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Wednesday Roundup

Excavations on Mount Zion this summer revealed a Early Roman period mansion that archaeologists suggest belonged to the family of a priest in the first century. The story is also reported by livescience.

A summary of this year’s excavations of Tel Yafo (Jaffa) is now online. The work focused on the only Egyptian gate known in Israel.

There’s another article on the alleged discovery of Dalmanutha.

Why was Samaria made the capital of the Kingdom of Israel? Norma Franklin argues from her archaeological research that it was the city’s economic potential.

The University of Pennsylvania is celebrating a century since it received the Sphinx.

Logos Bible Software is looking for a Bible Map Designer.

“Explorations in Antiquity in LaGrange will soon open its Biblical Life Artifacts Gallery.”

Philologos explains why Sukkot is a harvest holiday, even though there’s little to harvest. For those beginning the joyous celebration of Sukkot tonight, we say hag sameah!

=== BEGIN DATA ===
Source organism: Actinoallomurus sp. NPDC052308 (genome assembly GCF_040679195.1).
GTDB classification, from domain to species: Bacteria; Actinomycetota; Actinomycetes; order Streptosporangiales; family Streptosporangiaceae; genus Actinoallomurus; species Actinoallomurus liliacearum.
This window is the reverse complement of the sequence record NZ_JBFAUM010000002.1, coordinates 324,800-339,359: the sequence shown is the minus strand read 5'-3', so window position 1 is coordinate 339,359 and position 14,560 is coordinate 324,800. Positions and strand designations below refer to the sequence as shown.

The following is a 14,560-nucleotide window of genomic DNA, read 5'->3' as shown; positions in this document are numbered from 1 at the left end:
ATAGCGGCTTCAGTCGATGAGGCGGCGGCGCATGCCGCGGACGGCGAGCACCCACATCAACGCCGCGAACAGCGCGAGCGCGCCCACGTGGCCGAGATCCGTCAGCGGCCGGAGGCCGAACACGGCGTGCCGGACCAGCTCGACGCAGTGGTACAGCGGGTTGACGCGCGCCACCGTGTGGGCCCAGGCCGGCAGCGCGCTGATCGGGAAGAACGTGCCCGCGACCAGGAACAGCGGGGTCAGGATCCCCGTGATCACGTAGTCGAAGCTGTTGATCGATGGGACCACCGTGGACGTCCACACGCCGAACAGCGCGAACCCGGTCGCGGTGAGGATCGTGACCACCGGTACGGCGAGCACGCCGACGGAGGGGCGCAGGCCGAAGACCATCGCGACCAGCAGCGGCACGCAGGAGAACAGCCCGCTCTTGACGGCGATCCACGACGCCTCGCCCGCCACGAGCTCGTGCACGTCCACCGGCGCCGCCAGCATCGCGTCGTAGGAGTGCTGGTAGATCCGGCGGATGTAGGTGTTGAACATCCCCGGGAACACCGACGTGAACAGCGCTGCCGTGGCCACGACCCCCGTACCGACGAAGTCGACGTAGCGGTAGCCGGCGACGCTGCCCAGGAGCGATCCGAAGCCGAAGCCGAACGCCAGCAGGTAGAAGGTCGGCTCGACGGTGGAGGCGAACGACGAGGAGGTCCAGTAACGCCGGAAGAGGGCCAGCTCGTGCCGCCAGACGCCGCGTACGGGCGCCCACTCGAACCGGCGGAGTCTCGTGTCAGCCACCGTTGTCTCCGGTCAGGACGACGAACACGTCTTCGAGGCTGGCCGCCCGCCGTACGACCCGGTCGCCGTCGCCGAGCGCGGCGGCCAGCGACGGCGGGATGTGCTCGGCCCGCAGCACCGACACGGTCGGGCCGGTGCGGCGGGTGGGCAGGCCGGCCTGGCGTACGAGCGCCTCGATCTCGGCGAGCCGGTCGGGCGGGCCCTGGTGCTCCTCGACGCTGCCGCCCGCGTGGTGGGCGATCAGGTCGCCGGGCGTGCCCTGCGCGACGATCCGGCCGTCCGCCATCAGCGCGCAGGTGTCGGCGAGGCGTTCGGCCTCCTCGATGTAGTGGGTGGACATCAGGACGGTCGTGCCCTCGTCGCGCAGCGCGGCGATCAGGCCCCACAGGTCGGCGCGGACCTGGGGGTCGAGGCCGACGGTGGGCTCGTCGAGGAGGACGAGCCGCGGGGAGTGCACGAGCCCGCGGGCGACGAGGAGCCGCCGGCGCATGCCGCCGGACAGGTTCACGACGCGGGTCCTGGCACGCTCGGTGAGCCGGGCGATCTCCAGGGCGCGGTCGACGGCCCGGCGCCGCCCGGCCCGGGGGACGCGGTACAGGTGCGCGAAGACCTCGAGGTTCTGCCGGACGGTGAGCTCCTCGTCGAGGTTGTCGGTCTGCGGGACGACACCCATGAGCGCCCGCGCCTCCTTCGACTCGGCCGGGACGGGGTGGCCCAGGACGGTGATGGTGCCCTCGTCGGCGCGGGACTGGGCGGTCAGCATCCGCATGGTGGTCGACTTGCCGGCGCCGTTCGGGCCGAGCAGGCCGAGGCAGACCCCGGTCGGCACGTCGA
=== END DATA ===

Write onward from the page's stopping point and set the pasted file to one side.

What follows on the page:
HT: Mark Hoffman, Jack Sasson, Joseph Lauer

Sphinx, red granite, 19th Dynasty, from Memphis, tb072311783
The Sphinx of the University of Pennsylvania
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About the BiblePlaces Blog

The BiblePlaces Blog provides updates and analysis of the latest in biblical archaeology, history, and geography. Unless otherwise noted, the posts are written by Todd Bolen, PhD, Professor of Biblical Studies at The Master’s University.

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